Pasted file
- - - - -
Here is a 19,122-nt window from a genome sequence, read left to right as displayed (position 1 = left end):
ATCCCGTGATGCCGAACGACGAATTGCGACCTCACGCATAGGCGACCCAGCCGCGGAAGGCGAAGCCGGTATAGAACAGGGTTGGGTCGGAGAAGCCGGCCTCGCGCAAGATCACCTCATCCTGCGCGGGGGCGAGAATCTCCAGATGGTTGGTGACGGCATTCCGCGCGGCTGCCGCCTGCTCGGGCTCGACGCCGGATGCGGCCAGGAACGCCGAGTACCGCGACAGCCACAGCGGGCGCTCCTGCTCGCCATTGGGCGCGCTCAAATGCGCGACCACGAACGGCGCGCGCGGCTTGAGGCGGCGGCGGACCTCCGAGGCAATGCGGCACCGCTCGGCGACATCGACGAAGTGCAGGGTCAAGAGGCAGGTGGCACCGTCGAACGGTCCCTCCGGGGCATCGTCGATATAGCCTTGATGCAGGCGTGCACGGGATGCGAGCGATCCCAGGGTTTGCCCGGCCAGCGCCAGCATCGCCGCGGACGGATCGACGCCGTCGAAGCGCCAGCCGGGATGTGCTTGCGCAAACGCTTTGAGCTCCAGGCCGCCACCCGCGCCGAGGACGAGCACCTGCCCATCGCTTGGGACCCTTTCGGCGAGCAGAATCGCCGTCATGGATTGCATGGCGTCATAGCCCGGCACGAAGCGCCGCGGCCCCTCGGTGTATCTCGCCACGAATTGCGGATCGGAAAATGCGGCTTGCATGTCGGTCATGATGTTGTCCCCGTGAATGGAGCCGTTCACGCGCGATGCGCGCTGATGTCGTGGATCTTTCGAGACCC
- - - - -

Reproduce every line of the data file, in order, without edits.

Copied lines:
Here is a 19,122-nt window from a genome sequence, read left to right as displayed (position 1 = left end):
ATCCCGTGATGCCGAACGACGAATTGCGACCTCACGCATAGGCGACCCAGCCGCGGAAGGCGAAGCCGGTATAGAACAGGGTTGGGTCGGAGAAGCCGGCCTCGCGCAAGATCACCTCATCCTGCGCGGGGGCGAGAATCTCCAGATGGTTGGTGACGGCATTCCGCGCGGCTGCCGCCTGCTCGGGCTCGACGCCGGATGCGGCCAGGAACGCCGAGTACCGCGACAGCCACAGCGGGCGCTCCTGCTCGCCATTGGGCGCGCTCAAATGCGCGACCACGAACGGCGCGCGCGGCTTGAGGCGGCGGCGGACCTCCGAGGCAATGCGGCACCGCTCGGCGACATCGACGAAGTGCAGGGTCAAGAGGCAGGTGGCACCGTCGAACGGTCCCTCCGGGGCATCGTCGATATAGCCTTGATGCAGGCGTGCACGGGATGCGAGCGATCCCAGGGTTTGCCCGGCCAGCGCCAGCATCGCCGCGGACGGATCGACGCCGTCGAAGCGCCAGCCGGGATGTGCTTGCGCAAACGCTTTGAGCTCCAGGCCGCCACCCGCGCCGAGGACGAGCACCTGCCCATCGCTTGGGACCCTTTCGGCGAGCAGAATCGCCGTCATGGATTGCATGGCGTCATAGCCCGGCACGAAGCGCCGCGGCCCCTCGGTGTATCTCGCCACGAATTGCGGATCGGAAAATGCGGCTTGCATGTCGGTCATGATGTTGTCCCCGTGAATGGAGCCGTTCACGCGCGATGCGCGCTGATGTCGTGGATCTTTCGAGACCC